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The Comic Abyss

I was invited to the live screening of Phoebe Waller-Bridges’ one woman show, ‘Fleabag’ (loosely based on her series). I knew nothing of Waller-Bridges, except that she wrote the brilliant script for the first series of ‘Killing Eve’. So I knew she could write…. I kept telling myself this through the virtual monologue, delivered in the first person, apart from a man’s voice at the beginning and end. I kept telling myself, through all the jokes about sexual congress, all the jokes about sexual proclivities, all the jokes about casual sex and even more casual relationships, all the face pulling and meaningful silences, all the jokes about drunken behaviour. I smiled several times, once when she said that a man behind her at a bar grabbed her vagina, but he bought her a drink afterwards so it was ok, yes I know it’s sexist but it was very funny, the punch line was delivered with wit and an endearing smirk…..and wit always makes me laugh. I felt it was a pity there wasn’t more sparkling wit and less fairly predictable material. I know from ‘Killing Eve’ that Waller-Bridges is incredibly witty and makes us jump with lines we didn’t see coming, hence my disappointment.
Threaded amongst all the sexual shenanigans we were introduced to Hilary the guinea pig. We were drawn an exquisite verbal picture of her, from her lively character to the bad-ass crest of fur on her forehead which edgily drooped forward. Waller-Bridges’ description made me want to keep guinea pigs all over again. Sadly, the story of Hilary ended badly and I really hoped that wasn’t drawn from life. I was at one with the audience, as we all gave a thought to poor Hilary.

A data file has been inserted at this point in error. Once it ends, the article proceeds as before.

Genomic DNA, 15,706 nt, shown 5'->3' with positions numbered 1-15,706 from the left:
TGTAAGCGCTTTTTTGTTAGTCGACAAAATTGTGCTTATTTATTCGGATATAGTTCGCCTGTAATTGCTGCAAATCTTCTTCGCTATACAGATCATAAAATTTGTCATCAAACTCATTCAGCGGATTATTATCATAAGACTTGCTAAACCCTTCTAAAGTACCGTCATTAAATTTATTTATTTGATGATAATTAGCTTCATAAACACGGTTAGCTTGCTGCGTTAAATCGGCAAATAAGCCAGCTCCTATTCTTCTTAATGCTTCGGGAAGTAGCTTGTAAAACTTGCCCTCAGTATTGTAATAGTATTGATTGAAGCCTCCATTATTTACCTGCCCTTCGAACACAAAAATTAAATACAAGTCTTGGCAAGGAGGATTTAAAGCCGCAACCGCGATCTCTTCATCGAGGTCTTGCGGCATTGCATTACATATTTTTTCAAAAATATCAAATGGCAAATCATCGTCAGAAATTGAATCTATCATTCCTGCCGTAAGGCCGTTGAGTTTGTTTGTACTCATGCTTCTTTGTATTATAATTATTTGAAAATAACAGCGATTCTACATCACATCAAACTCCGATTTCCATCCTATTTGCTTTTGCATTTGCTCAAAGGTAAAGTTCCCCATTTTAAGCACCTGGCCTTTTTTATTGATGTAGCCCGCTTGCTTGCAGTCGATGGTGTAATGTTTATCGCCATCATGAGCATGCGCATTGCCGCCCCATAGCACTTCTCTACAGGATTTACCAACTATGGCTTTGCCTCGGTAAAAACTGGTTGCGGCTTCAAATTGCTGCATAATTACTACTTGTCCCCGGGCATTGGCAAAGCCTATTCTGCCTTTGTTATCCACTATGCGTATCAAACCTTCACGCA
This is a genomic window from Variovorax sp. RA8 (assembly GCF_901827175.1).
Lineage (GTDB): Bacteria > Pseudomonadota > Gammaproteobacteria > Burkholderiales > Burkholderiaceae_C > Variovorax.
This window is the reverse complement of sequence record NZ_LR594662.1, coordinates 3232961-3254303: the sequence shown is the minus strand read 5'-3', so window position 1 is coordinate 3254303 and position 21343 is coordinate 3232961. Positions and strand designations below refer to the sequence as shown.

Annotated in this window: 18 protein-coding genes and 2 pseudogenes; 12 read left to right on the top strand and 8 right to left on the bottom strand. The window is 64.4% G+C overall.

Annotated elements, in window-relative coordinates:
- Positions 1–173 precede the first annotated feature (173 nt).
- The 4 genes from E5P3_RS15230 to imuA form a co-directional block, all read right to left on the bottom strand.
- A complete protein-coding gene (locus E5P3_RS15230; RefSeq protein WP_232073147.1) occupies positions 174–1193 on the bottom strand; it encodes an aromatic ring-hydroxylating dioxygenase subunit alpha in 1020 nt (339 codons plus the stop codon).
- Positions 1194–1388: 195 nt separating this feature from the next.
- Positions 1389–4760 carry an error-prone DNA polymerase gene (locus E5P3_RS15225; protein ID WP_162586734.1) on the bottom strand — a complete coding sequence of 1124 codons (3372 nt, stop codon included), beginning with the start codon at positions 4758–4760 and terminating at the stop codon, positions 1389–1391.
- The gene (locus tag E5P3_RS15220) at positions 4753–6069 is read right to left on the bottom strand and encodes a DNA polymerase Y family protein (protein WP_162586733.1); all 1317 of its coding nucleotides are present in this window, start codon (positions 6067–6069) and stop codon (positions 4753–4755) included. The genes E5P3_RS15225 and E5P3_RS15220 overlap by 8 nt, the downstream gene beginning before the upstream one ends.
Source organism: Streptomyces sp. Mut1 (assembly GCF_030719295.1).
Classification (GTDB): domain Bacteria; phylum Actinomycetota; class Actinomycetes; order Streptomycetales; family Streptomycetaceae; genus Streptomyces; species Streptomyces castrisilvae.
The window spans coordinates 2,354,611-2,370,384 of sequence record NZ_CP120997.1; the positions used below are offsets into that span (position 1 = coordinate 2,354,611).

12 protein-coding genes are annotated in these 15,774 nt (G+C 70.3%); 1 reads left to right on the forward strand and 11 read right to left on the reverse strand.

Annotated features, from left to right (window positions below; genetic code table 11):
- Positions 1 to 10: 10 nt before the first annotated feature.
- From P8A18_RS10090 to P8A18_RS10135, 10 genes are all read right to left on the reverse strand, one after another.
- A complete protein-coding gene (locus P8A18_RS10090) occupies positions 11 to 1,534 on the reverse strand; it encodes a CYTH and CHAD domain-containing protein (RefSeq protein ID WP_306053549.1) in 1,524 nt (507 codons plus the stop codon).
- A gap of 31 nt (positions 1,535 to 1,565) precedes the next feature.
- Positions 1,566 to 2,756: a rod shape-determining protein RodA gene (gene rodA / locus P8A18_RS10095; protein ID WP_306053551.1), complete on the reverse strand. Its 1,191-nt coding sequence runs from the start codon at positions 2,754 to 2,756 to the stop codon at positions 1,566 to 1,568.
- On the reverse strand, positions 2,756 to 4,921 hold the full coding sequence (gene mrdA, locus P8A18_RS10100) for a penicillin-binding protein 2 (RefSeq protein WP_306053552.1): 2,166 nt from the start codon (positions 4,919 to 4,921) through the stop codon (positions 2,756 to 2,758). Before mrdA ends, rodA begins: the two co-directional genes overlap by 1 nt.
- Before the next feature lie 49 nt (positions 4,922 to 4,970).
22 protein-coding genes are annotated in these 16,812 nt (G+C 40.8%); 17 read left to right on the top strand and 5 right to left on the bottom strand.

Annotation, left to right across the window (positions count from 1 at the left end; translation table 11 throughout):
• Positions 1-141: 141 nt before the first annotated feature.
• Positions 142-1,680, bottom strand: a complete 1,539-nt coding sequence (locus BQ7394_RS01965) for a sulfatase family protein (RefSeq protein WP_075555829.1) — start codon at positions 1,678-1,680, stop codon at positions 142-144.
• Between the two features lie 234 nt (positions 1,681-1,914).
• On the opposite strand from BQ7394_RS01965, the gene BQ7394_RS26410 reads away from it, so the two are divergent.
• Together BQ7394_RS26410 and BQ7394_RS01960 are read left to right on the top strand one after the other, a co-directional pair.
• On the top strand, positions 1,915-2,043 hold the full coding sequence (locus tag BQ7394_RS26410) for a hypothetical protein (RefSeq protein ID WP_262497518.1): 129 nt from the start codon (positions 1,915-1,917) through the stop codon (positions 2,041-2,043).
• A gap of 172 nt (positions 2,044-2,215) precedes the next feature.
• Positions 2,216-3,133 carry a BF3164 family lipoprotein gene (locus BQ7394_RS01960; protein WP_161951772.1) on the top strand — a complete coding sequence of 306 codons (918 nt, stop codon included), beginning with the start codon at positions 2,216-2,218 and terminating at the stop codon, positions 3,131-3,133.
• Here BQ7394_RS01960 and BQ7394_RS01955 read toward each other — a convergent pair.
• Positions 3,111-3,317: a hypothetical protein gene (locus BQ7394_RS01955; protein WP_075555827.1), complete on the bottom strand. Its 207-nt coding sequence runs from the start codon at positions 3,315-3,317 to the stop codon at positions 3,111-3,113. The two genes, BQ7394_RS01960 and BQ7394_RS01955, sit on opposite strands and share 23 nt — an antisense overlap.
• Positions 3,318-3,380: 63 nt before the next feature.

But, on the whole it was clearly me who was out of sync, both the audience which could be heard on the screen and the audience in the cinema were laughing uproariously. A couple in front of me guffawed every few minutes. The girl behind me even stopped banging the back of my seat with her long legs. I saw one woman so engrossed, she put her popcorn down. Redruth Cinema had devoted three screens to ‘Fleabag’, and filled two and a half. I have never seen the cinema at Redruth so busy. We’d tried to get in at Newlyn, but were told it had been booked for weeks – see, it’s definitely me.
I admit, I’m not a great lover of female comedians; they used to be known as comediennes, which I thought was rather charming, it has a more melodious ring, it sashays. With some exceptions, the lamented Victoria Wood, Julia Walters, Jennifer Saunders, to name a few, I find them strident and usually with an axe to grind, an axe that grinds slowly and dully, in my opinion. Men, I find are more all round comedy creatures.
Apparently Waller-Bridges’ show took The Edinburgh Festival by storm. One line which puzzled me, and which did not get a big laugh, was, having referred to her best friend’s accidental suicide, (best friend’s partner had confessed to having had sex with someone else, she wanted to end up in hospital to make him feel guilty, alas, she botched it and died) all through the show, ultimately she confesses that it was she who had sex with her best friend’s partner. She faces the audience, and says, earnestly, ‘but he wanted me, he wanted me’.
I wasn’t sure what the response should be, were we to laugh at her naivety, were we to find it funny that she had betrayed her friend?
Maybe, as a taxi driver for several years, I have seen too much of the underbelly of life. I am reminded of Nietzsche’s words, ‘When you look into an abyss, the abyss also looks into you.’
Later, I caught a little of the series ‘Fleabag’ on Youtube and it’s better, partly because as a sitcom it has some very fine actors portraying the characters.
Yet, with me she still grates, and I’m not sure whether it’s her or her character or just me.

Lynda Green

Volume 34 no.2 November/December 2019 pp 27-28

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